Understanding Gene Therapy in Duchenne

Gene therapy has made significant strides in Duchenne muscular dystrophy, with one therapy approved and other potential therapies in various stages of development.

As our community continues to see progress, many new concepts and terms arise, ones that families have not had to consider before.

PPMD’s resources aim to empower and inform families like yours, providing insights and guidance to help you better understand the dynamic landscape of gene therapy.

We’re here to support you on this journey, offering clarity and knowledge as we navigate this evolving field together.

Approved Duchenne Gene Therapies

ELEVIDYS is an adeno-associated virus (AAV) vector-based micro-dystropin gene therapy indicated for the treatment of people with Duchenne muscular dystrophy who are at least 4 years of age and do not have antibodies to AAVrh74.

  • The indication in ambulatory patients is approved under traditional approval based on functional benefits observed in patients treated with ELEVIDYS.
  • The indication in non-ambulatory patients is under the accelerated approval pathway based on increased levels in micro-dystrophin being reasonably likely to predict clinical benefit in the non-ambulatory population and will require confirmatory studies to convert to traditional approval.

View PPMD’s resources regarding eligibility and access to ELEVIDYS >

Gene Therapy 101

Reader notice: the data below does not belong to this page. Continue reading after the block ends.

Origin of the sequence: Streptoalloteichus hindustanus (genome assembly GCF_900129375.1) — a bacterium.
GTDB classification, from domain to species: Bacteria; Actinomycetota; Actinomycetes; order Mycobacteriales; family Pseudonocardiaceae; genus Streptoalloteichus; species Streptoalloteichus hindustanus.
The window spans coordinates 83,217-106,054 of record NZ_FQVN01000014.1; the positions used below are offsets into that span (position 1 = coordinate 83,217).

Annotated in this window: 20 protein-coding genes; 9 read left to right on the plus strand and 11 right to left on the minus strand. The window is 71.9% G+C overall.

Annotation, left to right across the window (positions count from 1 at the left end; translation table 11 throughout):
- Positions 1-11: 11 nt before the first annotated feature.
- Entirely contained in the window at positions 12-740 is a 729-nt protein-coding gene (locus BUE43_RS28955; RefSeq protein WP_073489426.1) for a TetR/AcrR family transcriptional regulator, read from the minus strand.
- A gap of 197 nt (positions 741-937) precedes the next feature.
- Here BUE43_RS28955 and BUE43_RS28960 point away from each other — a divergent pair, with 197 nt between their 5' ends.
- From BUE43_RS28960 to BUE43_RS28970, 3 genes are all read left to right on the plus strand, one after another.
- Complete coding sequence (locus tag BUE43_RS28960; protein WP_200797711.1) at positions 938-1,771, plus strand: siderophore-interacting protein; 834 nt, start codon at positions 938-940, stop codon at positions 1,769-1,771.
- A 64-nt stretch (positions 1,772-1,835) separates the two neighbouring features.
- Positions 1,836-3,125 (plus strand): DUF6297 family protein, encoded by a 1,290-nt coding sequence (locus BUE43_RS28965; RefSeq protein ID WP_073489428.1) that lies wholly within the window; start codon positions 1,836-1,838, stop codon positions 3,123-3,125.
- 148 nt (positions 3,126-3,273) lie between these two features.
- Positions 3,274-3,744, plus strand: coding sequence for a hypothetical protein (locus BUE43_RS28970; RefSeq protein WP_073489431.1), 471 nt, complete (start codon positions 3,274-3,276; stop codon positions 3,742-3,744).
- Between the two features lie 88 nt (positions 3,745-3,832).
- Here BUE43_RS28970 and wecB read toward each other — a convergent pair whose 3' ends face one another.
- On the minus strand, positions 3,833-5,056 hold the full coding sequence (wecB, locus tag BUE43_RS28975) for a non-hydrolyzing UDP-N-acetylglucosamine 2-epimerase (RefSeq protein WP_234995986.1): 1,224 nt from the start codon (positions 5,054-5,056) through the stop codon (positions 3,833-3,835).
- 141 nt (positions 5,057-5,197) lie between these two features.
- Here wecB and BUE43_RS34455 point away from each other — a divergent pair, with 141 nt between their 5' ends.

This 3-minute video provides an overview of the basics of gene therapy in Duchenne.

What is gene therapy?

  • Duchenne is a genetic disorder caused by a variant in the gene that codes for the protein dystrophin. Dystrophin is important for proper muscle function.
  • In Duchenne, the dystrophin gene is dysfunctional and produces little to no dystrophin. This causes muscle cells to become easily damaged leading to loss of muscle.
  • Gene therapy is being developed as a therapy option to treat Duchenne. The goal of gene therapy is to introduce DNA instructions (or transgenes) to cells in the body to treat a disease.

What are the different types?

There are different types of gene therapy, but they all have the same goal – to change the disease progression. This can be done by:

  • Replacing the dysfunctional gene with a functional copy
  • Correcting the disease-causing variant in the gene
  • Introducing a new or modified gene that can help treat the disease
What are the components?

Gene therapy has three important components:

  • The transgene, which is the genetic material being delivered.
  • The vector which carries the transgene into cells. Vectors are usually inactive viruses that will not cause an infection.
  • The promoter which turns the transgene on in specific tissue(s). For example, a functioning copy of the dystrophin gene may be carried by an adeno-associated virus (AAV) and turned on by muscle and/or heart-specific promoters.

What are the limitations?

Like all therapies, gene therapy has limitations, which can include:

  • While gene therapy can be used to slow down disease progression or potentially improve function, it isn’t a cure.
  • How long the benefits last could vary from person to person and depending on the type of gene therapy used.
  • The treatment’s effectiveness may depend on the person’s age and disease stage.
  • Not everyone is eligible to receive gene therapy because it wouldn’t be safe or effective for them. For example, someone who has pre-existing antibodies against the vector cannot receive gene therapy because those antibodies could limit the effectiveness of the therapy and pose safety risks from an immune response.
  • Patients cannot be re-dosed because their body will produce a significant number of antibodies after the initial delivery, so gene therapy is currently a one-time treatment.